Born to Be Morgan
Morgan Freeman finally won an Academy Award in 2005 in the Best Supporting Actor category for his work in Clint Eastwood’s “Million Dollar Baby,” for which he also won a Screen Actors Guild Award. In 2009, he reunited with Eastwood to portray Nelson Mandela in the true-life drama “Invictus,” for which he garnered his latest Oscar nomination.
Mr. Freeman had previously been honored with three other Academy Award nominations, for “Street Smart,” “Driving Miss Daisy” and “The Shawshank Redemption.” And he is set to star next in the family adventure “Dolphin Tale” opening in September.
Morgan’s long list of film credits includes “Red”; “Batman Begins,” “The Dark Knight,” “The Bucket List,” “Gone Baby Gone,” “Bruce Almighty,” “Evan Almighty,” “Along Came a Spider,” “Deep Impact,” “Amistad,” “Kiss the Girls,” “Se7en,” “Glory,” “Lean on Me” and “Brubaker.” And he’s lent his distinctive voice to Steven Spielberg’s “War of the Worlds” and the Oscar-winning documentaries “March of the Penguins” and “The Long Way Home.”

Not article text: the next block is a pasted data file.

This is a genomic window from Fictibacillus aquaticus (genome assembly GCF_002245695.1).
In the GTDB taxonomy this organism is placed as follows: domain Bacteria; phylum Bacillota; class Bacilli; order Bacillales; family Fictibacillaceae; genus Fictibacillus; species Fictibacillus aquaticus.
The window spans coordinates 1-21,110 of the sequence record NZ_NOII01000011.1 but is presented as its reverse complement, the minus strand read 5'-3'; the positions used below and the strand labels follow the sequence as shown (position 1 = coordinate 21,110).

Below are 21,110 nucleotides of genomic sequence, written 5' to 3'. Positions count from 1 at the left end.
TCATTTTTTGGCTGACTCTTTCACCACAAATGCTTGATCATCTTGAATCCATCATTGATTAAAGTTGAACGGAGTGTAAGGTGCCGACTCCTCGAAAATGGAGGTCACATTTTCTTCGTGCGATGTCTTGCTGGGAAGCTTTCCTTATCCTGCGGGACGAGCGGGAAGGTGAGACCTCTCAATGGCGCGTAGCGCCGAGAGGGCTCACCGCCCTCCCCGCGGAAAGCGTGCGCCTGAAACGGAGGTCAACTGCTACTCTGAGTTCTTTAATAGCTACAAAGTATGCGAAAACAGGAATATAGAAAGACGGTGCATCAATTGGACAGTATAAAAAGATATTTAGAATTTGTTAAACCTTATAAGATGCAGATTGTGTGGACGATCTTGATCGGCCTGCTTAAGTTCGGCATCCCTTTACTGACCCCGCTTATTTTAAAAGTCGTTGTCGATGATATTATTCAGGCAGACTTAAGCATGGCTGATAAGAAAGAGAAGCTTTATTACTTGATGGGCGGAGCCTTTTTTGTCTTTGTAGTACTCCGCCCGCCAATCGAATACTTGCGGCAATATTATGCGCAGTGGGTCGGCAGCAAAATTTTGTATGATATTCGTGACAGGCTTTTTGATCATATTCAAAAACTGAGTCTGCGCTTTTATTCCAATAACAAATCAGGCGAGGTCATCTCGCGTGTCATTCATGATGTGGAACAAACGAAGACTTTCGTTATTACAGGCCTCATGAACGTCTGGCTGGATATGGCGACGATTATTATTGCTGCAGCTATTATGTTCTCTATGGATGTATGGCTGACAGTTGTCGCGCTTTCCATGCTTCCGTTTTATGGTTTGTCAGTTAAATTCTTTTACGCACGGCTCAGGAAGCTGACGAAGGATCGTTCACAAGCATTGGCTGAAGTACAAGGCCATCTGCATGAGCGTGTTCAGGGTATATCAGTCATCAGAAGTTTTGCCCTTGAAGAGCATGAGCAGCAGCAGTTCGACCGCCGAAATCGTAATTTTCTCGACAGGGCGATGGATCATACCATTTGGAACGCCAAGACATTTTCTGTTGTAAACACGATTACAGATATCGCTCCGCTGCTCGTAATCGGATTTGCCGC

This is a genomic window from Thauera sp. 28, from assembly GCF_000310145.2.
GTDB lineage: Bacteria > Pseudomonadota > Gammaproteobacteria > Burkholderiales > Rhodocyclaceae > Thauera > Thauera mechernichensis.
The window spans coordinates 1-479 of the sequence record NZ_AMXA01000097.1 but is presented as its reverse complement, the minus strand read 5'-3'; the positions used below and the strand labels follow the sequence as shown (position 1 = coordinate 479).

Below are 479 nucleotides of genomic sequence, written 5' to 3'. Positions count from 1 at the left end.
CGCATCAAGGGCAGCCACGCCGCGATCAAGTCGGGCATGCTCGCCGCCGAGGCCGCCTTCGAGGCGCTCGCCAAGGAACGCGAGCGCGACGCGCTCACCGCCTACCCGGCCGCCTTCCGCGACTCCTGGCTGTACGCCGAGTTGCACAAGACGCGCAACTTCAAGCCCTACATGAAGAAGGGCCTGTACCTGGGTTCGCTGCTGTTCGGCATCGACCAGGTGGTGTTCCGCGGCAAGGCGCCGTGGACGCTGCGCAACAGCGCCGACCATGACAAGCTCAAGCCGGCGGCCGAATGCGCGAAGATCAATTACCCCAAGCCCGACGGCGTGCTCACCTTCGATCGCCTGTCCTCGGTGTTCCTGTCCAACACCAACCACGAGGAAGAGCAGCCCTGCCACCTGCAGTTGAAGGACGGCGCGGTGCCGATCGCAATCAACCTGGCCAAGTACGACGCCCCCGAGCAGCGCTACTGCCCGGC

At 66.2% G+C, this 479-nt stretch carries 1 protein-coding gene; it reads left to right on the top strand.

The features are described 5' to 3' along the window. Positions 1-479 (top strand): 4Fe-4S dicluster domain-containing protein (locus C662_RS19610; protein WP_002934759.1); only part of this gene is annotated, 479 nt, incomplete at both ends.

Here, he talks about narrating “Born to Be Wild,” an endangered species documentary chronicling the extraordinary efforts of a couple of conservationists to save orphaned elephants and orangutans.
Morgan Freeman: Hey, Kam.
KW: I told my readers I’d be interviewing you again, and they sent in more questions than I’ll ever be able to get to, so I’d appreciate your keeping your answers brief, so we can get to as many as possible.
MF: Okay, no problem. Are you telling me you just want “Yes” and “No” answers? [LOL]
KW: Sorry, no, not quite that concise. Leon Marquis asks: what interested you in narrating another documentary? Was it the fact that “March of the Penguins” and “The Long Way Home” went on to win Academy Awards?